PFF scouting report: D.J. Jones, DI, Ole Miss | NFL Draft | PFF

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PFF scouting report: D.J. Jones, DI, Ole Miss

AUBURN, AL - OCTOBER 31: D.J. Jones #93 of the Ole Miss Rebels looks on during a game against the Auburn Tigers at Jordan-Hare Stadium on October 31, 2015 in Auburn, Alabama. Ole Miss defeated Auburn 27-19. (Photo by Joe Robbins/Getty Images)

Name: D.J. Jones

School: Mississippi

Position fit: Defensive tackle

Stats to know: 18 run stops in 2015 and 13 run stops in 2016.

What he does best:

  • Wins inside with lateral agility to get around blockers in a hurry.
  • Highly effective on stunts and has the range to stunt more than one gap over.
  • Stays after plays and will make impressive tackles in pursuit for a big man.
  • Effective swim move to routinely get around guards and centers.
  • Good instincts to recognize he is being let upfield on screens.
  • Plays with good low pad level and can really get under a blocker’s pads.
  • Uses his peripheral vision to avoid blocks while finding the ball on misdirection plays.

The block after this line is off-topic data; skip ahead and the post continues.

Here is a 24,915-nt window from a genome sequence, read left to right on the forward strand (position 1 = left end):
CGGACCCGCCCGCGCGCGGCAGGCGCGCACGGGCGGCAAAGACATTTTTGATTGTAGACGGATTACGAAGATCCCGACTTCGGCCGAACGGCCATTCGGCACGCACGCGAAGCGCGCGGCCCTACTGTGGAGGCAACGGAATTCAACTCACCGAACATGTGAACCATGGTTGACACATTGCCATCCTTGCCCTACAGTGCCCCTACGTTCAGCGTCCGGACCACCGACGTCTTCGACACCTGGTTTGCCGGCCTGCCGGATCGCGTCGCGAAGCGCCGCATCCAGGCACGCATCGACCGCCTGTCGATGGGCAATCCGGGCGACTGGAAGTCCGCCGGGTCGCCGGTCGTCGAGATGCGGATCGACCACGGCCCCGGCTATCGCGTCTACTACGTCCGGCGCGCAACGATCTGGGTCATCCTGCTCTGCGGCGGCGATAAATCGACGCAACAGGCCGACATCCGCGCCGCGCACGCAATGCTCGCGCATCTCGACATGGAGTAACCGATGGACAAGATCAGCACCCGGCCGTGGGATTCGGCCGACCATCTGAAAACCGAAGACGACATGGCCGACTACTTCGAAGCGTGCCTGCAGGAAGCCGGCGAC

• Agility and balance to avoid cut blocks and stay in the play.
  • Can use his natural leverage advantage to win quickly in the engagement.
  • Has the quickness to play one-gap techniques or the shedding ability to play two-gaps.
  • Graded positively as a pass-rusher and a run-defender for two-straight seasons.

Biggest concern:

  • Pass-rush wasn’t consistent and came in spurts during the season.
  • Overall grades dipped significantly after Week 1 game against Florida State.
  • Has only played 47 percent of defensive snaps each of the last two seasons.
  • Needs more pass-rush moves other than his effective swim move.
  • Only two sacks, one hit and six hurries on 208 pass-rush snaps in 2016.

Player comparison: Vernon Butler, Carolina Panthers

Jones’s build and foot quickness and ability to stunt and generate pass-rush pressure is similar to a shorter Butler. Jones won’t be drafted as highly as Butler was selected by the Panthers but he can provide rotational snaps with a similar style of play.

Bottom line: Jones plays with a naturally low pad level and when combined with his height gives him a natural leverage advantage over taller offensive linemen. Jones can play rotational snaps on the interior of defensive line and if he can generate a more consistent pass-rush could possibly push for a starting role down the line. Jones is worth investing a Day 3 pick in the draft.

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